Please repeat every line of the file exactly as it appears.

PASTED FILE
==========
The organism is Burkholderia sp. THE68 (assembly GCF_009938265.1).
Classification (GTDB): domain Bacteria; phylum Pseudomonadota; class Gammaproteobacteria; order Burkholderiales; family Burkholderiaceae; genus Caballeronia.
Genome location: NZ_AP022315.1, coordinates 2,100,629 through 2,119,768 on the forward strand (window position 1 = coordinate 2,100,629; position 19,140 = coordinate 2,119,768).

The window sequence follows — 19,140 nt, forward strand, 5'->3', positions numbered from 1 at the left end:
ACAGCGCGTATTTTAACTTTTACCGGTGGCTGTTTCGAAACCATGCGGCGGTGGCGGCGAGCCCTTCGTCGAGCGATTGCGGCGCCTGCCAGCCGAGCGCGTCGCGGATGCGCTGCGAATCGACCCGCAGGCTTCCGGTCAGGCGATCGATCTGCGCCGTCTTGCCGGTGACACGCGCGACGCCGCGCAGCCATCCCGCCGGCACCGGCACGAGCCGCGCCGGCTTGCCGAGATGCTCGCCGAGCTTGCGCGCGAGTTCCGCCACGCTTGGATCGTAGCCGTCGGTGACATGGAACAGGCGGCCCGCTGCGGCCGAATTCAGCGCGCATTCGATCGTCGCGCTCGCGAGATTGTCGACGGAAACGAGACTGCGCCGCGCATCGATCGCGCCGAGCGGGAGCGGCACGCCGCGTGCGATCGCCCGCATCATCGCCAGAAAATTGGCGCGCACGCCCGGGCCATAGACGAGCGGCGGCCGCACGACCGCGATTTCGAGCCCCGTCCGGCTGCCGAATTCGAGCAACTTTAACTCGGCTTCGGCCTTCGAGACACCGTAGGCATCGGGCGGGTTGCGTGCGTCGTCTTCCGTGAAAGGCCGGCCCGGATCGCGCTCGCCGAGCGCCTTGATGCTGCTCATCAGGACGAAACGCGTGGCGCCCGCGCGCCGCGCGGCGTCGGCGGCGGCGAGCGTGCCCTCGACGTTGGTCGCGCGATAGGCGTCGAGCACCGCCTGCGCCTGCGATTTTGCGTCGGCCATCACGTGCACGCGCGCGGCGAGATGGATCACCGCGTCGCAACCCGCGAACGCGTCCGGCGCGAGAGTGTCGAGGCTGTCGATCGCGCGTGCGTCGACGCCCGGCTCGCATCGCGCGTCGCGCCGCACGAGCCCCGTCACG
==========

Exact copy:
The organism is Burkholderia sp. THE68 (assembly GCF_009938265.1).
Classification (GTDB): domain Bacteria; phylum Pseudomonadota; class Gammaproteobacteria; order Burkholderiales; family Burkholderiaceae; genus Caballeronia.
Genome location: NZ_AP022315.1, coordinates 2,100,629 through 2,119,768 on the forward strand (window position 1 = coordinate 2,100,629; position 19,140 = coordinate 2,119,768).

The window sequence follows — 19,140 nt, forward strand, 5'->3', positions numbered from 1 at the left end:
ACAGCGCGTATTTTAACTTTTACCGGTGGCTGTTTCGAAACCATGCGGCGGTGGCGGCGAGCCCTTCGTCGAGCGATTGCGGCGCCTGCCAGCCGAGCGCGTCGCGGATGCGCTGCGAATCGACCCGCAGGCTTCCGGTCAGGCGATCGATCTGCGCCGTCTTGCCGGTGACACGCGCGACGCCGCGCAGCCATCCCGCCGGCACCGGCACGAGCCGCGCCGGCTTGCCGAGATGCTCGCCGAGCTTGCGCGCGAGTTCCGCCACGCTTGGATCGTAGCCGTCGGTGACATGGAACAGGCGGCCCGCTGCGGCCGAATTCAGCGCGCATTCGATCGTCGCGCTCGCGAGATTGTCGACGGAAACGAGACTGCGCCGCGCATCGATCGCGCCGAGCGGGAGCGGCACGCCGCGTGCGATCGCCCGCATCATCGCCAGAAAATTGGCGCGCACGCCCGGGCCATAGACGAGCGGCGGCCGCACGACCGCGATTTCGAGCCCCGTCCGGCTGCCGAATTCGAGCAACTTTAACTCGGCTTCGGCCTTCGAGACACCGTAGGCATCGGGCGGGTTGCGTGCGTCGTCTTCCGTGAAAGGCCGGCCCGGATCGCGCTCGCCGAGCGCCTTGATGCTGCTCATCAGGACGAAACGCGTGGCGCCCGCGCGCCGCGCGGCGTCGGCGGCGGCGAGCGTGCCCTCGACGTTGGTCGCGCGATAGGCGTCGAGCACCGCCTGCGCCTGCGATTTTGCGTCGGCCATCACGTGCACGCGCGCGGCGAGATGGATCACCGCGTCGCAACCCGCGAACGCGTCCGGCGCGAGAGTGTCGAGGCTGTCGATCGCGCGTGCGTCGACGCCCGGCTCGCATCGCGCGTCGCGCCGCACGAGCCCCGTCACG